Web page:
GOP Debate for Governor at MSU: Highlights and Video

Republican Gubernatorial Debate

Republican Gubernatorial Debate

Posted by MSU College Republicans on Tuesday, April 2, 2019

 

Robert Foster v. William Waller

On April 2, the Mississippi State University branch of the College Republicans held the first GOP primary debate in the race to decide Mississippi’s next governor. The presumed frontrunner, current Lt. Gov. Tate Reeves, chose not to accept an invitation to the debate, despite multiple attempts by the hosts to find a date that would suit him. He claimed he was too busy, even though his duties as president of the Legislature wrapped up last week as the 2019 legislative session ended early. In recent years, Republican frontrunners have often, with success, chose not to debate primary opponents or general election opponents.

That left State Rep. Robert Foster of Hernando (read JFP’s interview with him here) and former Mississippi Supreme Court Justice Bill Waller alone on the debate stage. Throughout the debate, the candidates found much to agree on when it came to teacher pay and even healthcare, but Foster took a more conservative approach to business taxation and regulation. Waller, whose father held the governor’s mansion in the 1970s and who comes from an older strain of the Republican Party, on several occasions invoked Ronald Reagan, who left office when Foster was just five years old.

Here are some highlights from the debate.

Opening Statements

• In his opening statement, Foster took a swipe at the absent Reeves for his establishment moorings:

Waller: ‘Access to Healthcare is Right to Life’

• On Medicaid expansion, both candidates took a more moderate approach than most Republicans in the state—including Reeves. They insisted on referring to it as “Medicaid reform,” though—a term Republicans who don’t want to too closely associate themselves with a key part of President Obama’s signature healthcare law have adopted. Gov. Phil Bryant has rejected billions in federal funds to expand Medicaid since Congress passed the Affordable Care Act nine years ago.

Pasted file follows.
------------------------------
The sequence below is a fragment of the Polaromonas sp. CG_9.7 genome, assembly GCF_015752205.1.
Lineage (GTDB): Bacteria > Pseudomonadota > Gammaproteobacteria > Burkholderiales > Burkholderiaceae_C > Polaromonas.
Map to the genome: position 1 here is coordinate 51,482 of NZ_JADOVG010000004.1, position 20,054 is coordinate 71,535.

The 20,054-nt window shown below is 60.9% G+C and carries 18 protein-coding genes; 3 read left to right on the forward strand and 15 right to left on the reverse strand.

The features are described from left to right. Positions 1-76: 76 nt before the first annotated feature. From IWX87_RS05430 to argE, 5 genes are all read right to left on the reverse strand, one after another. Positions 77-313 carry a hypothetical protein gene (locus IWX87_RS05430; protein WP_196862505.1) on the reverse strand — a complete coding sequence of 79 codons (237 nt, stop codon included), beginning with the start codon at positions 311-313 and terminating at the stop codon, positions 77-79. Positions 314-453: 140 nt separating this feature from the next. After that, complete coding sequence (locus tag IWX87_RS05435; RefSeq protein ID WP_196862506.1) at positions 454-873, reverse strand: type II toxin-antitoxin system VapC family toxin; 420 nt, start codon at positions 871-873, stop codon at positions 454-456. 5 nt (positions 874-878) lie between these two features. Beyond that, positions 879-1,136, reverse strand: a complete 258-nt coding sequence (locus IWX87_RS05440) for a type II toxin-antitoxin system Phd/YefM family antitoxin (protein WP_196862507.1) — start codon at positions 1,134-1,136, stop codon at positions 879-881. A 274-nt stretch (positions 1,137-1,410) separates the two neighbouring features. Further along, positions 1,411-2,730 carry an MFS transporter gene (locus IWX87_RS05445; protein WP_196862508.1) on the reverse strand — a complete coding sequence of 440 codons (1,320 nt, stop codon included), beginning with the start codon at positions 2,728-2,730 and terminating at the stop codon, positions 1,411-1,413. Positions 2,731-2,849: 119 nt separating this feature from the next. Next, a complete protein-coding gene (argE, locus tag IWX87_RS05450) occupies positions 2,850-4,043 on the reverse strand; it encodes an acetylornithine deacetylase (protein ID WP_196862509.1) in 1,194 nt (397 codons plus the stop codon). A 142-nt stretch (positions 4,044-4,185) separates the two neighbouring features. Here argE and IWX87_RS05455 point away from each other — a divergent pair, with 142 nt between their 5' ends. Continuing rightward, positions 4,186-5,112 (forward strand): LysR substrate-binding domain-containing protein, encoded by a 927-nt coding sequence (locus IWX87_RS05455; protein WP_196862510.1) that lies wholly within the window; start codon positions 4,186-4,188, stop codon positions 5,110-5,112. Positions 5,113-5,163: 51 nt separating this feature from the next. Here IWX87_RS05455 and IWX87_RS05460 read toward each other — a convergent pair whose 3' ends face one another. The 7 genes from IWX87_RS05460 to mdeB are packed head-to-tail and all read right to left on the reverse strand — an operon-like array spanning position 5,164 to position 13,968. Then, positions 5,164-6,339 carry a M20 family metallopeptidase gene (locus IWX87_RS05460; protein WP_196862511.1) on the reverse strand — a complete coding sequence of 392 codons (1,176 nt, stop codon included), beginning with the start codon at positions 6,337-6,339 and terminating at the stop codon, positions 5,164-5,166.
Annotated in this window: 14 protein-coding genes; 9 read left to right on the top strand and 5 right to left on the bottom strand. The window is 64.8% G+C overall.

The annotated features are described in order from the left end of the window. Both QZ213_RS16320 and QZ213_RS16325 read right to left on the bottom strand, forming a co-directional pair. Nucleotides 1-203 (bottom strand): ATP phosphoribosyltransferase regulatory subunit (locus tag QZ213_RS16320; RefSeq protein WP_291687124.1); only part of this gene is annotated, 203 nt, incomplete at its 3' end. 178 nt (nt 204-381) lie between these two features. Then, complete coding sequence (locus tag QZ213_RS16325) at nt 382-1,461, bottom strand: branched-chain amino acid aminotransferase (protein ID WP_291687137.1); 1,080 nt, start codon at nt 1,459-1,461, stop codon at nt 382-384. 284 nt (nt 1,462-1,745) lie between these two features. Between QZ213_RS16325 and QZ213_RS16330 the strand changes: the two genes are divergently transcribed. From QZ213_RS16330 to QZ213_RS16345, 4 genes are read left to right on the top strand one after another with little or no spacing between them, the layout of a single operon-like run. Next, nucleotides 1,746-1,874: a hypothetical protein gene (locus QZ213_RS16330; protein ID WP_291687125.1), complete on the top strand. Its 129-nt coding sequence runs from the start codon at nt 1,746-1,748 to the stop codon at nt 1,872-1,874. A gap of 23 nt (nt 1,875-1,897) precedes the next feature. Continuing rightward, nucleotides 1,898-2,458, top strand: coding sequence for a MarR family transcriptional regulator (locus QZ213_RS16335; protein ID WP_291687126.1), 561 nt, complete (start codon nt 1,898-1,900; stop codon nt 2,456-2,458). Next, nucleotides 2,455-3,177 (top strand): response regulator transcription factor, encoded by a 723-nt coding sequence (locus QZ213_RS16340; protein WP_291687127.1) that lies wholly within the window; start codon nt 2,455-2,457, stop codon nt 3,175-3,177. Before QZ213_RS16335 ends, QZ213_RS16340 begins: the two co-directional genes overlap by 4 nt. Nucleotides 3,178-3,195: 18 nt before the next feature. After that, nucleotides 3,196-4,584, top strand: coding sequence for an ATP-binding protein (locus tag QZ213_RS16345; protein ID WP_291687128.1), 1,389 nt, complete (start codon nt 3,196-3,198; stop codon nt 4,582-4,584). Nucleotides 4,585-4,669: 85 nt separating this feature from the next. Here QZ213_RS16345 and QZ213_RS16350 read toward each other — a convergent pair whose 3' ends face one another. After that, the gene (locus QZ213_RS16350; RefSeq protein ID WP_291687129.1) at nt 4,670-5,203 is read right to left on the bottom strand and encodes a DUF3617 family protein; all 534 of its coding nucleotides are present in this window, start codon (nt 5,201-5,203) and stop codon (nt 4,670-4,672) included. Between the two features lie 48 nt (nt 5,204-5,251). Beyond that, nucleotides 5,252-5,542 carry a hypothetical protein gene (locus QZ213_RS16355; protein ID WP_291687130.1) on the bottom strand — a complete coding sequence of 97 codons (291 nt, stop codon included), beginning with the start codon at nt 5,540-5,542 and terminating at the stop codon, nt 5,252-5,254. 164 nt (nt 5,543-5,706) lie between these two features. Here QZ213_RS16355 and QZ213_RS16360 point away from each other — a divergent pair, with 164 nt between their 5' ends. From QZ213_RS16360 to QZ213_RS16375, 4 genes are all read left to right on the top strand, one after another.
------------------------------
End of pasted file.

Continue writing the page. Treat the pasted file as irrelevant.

• “Everybody has access to healthcare in America,” Robert Foster said, noting that anyone can go to an emergency room for treatment. He added that the problem is that it is “unaffordable.” Discussions of healthcare access, though, typically define affordability as a component of access.

• Waller and Foster referred to other red states that have passed Medicaid expansion, using things like work requirements to pay for it:

• Bill Waller suggested that being pro-healthcare and pro-Medicaid expansion is part of his being a pro-life conservative.

• Foster called for a private healthcare exchange, another part of the Affordable Care Act that Gov. Phil Bryant rejected.

‘A Teacher Pay Raise Every Year’

• On whether or not to expand pre-K programs in the state, Waller said he supports expanding it; Robert Foster said he thinks an overall change in approach to education is needed that de-emphasizes the college-based career path and instead emphasizes technical career training in school.

• Both candidates said pay raises for Mississippi teachers have been insufficient, and that they would raise teacher pay every year as governor until Mississippi met the regional average.

Foster Calls for a Flat Tax, Waller Wants a Gas Tax

• Robert Foster said that one of the biggest problems in paying for infrastructure is that  Mississippi has the highest percentage of any state in which people are not paying taxes. What he did not mention is that that is because Mississippi is the poorest state, and part of the reason Mississippi is so poor is because of a lack of investment, especially in rural Delta counties where schools are consistently underfunded. Foster called for a flat tax and said that money from last year’s bill that created a state lottery should go to things like education—not infrastructure.

• Foster used the discussion on infrastructure to take another dig at Lt. Gov. Tate Reeves:

• Waller called for a gas tax to help fund infrastructure.

On Giving Tax Breaks to Corporations

• Foster called for Mississippi to get rid of its state income tax, and said he supports the corporate tax cuts lawmakers passed in recent years:

• When the moderator asked the candidates how they feel about using tax incentives to lure in out-of-state and international corporations like Nissan, Bill Waller was unambiguous in his distaste for it and called for a focus on helping Mississippi businesses. Foster, on the other hand, said you sometimes “need to make a special deal,” but said we should weigh the cost-benefit.

Closing Statements

• Bill Waller noted that he would be the first Mississippi governor who graduated from the Starkville university:

• Foster explained that he decided to run after serving only one term in the House of Representatives because he thinks spending less time as a Jackson legislator will make him a better governor:

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